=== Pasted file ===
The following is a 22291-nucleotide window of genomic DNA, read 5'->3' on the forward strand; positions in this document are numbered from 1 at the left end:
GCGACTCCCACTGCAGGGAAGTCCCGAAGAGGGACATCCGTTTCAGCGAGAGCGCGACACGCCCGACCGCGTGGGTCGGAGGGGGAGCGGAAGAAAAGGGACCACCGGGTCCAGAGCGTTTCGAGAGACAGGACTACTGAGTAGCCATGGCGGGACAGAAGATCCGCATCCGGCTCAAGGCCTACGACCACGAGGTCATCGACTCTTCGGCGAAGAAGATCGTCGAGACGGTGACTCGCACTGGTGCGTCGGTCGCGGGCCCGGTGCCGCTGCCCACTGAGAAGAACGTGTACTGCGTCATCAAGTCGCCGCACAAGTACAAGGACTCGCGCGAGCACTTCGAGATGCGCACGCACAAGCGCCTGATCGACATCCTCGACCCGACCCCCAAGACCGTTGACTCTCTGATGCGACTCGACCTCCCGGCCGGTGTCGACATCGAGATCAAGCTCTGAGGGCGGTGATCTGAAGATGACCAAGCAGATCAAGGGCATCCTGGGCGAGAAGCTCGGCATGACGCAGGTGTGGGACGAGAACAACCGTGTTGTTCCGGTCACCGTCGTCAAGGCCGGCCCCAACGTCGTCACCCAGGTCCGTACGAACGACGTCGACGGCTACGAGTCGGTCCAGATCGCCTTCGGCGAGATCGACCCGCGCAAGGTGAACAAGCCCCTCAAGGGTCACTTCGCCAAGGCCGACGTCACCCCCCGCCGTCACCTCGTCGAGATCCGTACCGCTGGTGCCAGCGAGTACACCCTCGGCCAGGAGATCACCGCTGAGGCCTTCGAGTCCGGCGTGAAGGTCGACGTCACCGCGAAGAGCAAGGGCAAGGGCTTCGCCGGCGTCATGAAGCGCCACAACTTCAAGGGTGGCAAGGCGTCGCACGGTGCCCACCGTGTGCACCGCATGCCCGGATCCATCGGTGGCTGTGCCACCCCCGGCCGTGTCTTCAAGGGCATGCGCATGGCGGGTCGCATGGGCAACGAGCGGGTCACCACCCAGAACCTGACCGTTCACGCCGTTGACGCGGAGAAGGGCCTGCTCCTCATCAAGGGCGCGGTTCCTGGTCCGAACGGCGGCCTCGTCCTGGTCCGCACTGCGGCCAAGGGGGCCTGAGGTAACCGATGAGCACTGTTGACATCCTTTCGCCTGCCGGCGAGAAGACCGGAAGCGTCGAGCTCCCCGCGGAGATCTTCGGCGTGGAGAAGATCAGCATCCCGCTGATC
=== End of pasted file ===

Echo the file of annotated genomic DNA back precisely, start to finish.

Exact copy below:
The following is a 22291-nucleotide window of genomic DNA, read 5'->3' on the forward strand; positions in this document are numbered from 1 at the left end:
GCGACTCCCACTGCAGGGAAGTCCCGAAGAGGGACATCCGTTTCAGCGAGAGCGCGACACGCCCGACCGCGTGGGTCGGAGGGGGAGCGGAAGAAAAGGGACCACCGGGTCCAGAGCGTTTCGAGAGACAGGACTACTGAGTAGCCATGGCGGGACAGAAGATCCGCATCCGGCTCAAGGCCTACGACCACGAGGTCATCGACTCTTCGGCGAAGAAGATCGTCGAGACGGTGACTCGCACTGGTGCGTCGGTCGCGGGCCCGGTGCCGCTGCCCACTGAGAAGAACGTGTACTGCGTCATCAAGTCGCCGCACAAGTACAAGGACTCGCGCGAGCACTTCGAGATGCGCACGCACAAGCGCCTGATCGACATCCTCGACCCGACCCCCAAGACCGTTGACTCTCTGATGCGACTCGACCTCCCGGCCGGTGTCGACATCGAGATCAAGCTCTGAGGGCGGTGATCTGAAGATGACCAAGCAGATCAAGGGCATCCTGGGCGAGAAGCTCGGCATGACGCAGGTGTGGGACGAGAACAACCGTGTTGTTCCGGTCACCGTCGTCAAGGCCGGCCCCAACGTCGTCACCCAGGTCCGTACGAACGACGTCGACGGCTACGAGTCGGTCCAGATCGCCTTCGGCGAGATCGACCCGCGCAAGGTGAACAAGCCCCTCAAGGGTCACTTCGCCAAGGCCGACGTCACCCCCCGCCGTCACCTCGTCGAGATCCGTACCGCTGGTGCCAGCGAGTACACCCTCGGCCAGGAGATCACCGCTGAGGCCTTCGAGTCCGGCGTGAAGGTCGACGTCACCGCGAAGAGCAAGGGCAAGGGCTTCGCCGGCGTCATGAAGCGCCACAACTTCAAGGGTGGCAAGGCGTCGCACGGTGCCCACCGTGTGCACCGCATGCCCGGATCCATCGGTGGCTGTGCCACCCCCGGCCGTGTCTTCAAGGGCATGCGCATGGCGGGTCGCATGGGCAACGAGCGGGTCACCACCCAGAACCTGACCGTTCACGCCGTTGACGCGGAGAAGGGCCTGCTCCTCATCAAGGGCGCGGTTCCTGGTCCGAACGGCGGCCTCGTCCTGGTCCGCACTGCGGCCAAGGGGGCCTGAGGTAACCGATGAGCACTGTTGACATCCTTTCGCCTGCCGGCGAGAAGACCGGAAGCGTCGAGCTCCCCGCGGAGATCTTCGGCGTGGAGAAGATCAGCATCCCGCTGATC